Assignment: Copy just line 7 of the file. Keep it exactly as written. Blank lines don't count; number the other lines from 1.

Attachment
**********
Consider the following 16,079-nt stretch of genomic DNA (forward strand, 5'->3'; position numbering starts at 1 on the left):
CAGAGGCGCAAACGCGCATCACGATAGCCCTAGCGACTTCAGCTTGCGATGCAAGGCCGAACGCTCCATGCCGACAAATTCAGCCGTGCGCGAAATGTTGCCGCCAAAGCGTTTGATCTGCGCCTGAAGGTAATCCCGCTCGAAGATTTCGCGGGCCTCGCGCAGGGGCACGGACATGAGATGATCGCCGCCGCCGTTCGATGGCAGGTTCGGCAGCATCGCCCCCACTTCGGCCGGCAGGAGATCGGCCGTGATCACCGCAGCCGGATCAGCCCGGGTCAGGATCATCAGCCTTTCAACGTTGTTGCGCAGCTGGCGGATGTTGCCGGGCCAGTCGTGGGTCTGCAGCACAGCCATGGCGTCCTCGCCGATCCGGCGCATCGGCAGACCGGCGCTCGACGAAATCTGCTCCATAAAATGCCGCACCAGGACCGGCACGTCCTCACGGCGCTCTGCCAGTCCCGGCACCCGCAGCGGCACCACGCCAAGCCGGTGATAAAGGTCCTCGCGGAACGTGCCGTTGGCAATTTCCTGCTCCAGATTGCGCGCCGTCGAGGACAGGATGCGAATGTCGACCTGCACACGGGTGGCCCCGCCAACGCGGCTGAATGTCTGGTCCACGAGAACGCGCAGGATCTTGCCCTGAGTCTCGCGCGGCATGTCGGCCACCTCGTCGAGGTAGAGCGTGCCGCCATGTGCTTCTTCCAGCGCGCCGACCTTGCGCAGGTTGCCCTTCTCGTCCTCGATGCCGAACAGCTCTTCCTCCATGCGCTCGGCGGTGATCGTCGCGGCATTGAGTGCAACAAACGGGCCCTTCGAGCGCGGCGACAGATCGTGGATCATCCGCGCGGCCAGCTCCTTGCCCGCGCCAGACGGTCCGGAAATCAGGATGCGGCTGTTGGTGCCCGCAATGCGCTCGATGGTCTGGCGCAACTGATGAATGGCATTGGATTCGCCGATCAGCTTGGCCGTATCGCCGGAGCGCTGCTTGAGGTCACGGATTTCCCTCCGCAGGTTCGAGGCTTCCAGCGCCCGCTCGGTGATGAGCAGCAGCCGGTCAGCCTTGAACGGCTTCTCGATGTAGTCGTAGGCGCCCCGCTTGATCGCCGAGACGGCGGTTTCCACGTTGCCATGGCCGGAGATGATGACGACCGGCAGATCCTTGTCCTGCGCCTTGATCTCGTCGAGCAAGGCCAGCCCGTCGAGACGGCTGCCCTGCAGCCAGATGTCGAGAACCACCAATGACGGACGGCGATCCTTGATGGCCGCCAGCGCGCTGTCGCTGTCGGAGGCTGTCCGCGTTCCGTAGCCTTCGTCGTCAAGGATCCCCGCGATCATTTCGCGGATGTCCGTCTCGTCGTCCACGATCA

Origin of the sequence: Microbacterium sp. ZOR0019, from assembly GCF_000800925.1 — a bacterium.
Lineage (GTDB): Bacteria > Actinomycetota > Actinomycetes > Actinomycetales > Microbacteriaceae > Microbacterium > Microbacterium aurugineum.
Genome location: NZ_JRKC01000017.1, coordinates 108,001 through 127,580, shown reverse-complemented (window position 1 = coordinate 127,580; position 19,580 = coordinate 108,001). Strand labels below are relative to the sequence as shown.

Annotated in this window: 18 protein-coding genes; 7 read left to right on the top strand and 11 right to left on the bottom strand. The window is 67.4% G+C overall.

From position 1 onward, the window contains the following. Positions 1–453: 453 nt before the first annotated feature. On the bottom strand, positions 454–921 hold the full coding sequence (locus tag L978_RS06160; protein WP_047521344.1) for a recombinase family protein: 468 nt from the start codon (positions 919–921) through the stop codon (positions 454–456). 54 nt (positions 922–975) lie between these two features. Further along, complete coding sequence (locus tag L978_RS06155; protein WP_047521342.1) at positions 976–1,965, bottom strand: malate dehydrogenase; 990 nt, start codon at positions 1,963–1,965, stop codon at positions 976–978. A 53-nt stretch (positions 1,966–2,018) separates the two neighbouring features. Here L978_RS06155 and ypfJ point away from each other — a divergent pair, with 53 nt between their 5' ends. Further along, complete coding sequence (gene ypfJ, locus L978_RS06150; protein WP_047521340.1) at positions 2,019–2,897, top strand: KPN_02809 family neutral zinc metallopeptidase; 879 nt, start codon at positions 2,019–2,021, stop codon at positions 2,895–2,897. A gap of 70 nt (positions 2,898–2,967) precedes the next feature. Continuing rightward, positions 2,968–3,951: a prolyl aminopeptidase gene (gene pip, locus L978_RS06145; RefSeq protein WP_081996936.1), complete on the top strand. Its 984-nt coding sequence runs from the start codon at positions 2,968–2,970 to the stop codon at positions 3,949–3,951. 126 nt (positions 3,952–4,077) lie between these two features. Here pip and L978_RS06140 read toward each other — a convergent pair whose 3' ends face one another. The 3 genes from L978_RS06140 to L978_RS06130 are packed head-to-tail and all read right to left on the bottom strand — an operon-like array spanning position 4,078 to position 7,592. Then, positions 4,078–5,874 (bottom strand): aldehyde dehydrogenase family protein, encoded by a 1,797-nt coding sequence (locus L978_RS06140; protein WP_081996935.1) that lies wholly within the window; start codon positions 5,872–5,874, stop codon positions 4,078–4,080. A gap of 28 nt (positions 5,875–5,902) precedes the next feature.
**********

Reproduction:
From position 1 onward, the window contains the following. Positions 1–453: 453 nt before the first annotated feature. On the bottom strand, positions 454–921 hold the full coding sequence (locus tag L978_RS06160; protein WP_047521344.1) for a recombinase family protein: 468 nt from the start codon (positions 919–921) through the stop codon (positions 454–456). 54 nt (positions 922–975) lie between these two features. Further along, complete coding sequence (locus tag L978_RS06155; protein WP_047521342.1) at positions 976–1,965, bottom strand: malate dehydrogenase; 990 nt, start codon at positions 1,963–1,965, stop codon at positions 976–978. A 53-nt stretch (positions 1,966–2,018) separates the two neighbouring features. Here L978_RS06155 and ypfJ point away from each other — a divergent pair, with 53 nt between their 5' ends. Further along, complete coding sequence (gene ypfJ, locus L978_RS06150; protein WP_047521340.1) at positions 2,019–2,897, top strand: KPN_02809 family neutral zinc metallopeptidase; 879 nt, start codon at positions 2,019–2,021, stop codon at positions 2,895–2,897. A gap of 70 nt (positions 2,898–2,967) precedes the next feature. Continuing rightward, positions 2,968–3,951: a prolyl aminopeptidase gene (gene pip, locus L978_RS06145; RefSeq protein WP_081996936.1), complete on the top strand. Its 984-nt coding sequence runs from the start codon at positions 2,968–2,970 to the stop codon at positions 3,949–3,951. 126 nt (positions 3,952–4,077) lie between these two features. Here pip and L978_RS06140 read toward each other — a convergent pair whose 3' ends face one another. The 3 genes from L978_RS06140 to L978_RS06130 are packed head-to-tail and all read right to left on the bottom strand — an operon-like array spanning position 4,078 to position 7,592. Then, positions 4,078–5,874 (bottom strand): aldehyde dehydrogenase family protein, encoded by a 1,797-nt coding sequence (locus L978_RS06140; protein WP_081996935.1) that lies wholly within the window; start codon positions 5,872–5,874, stop codon positions 4,078–4,080. A gap of 28 nt (positions 5,875–5,902) precedes the next feature.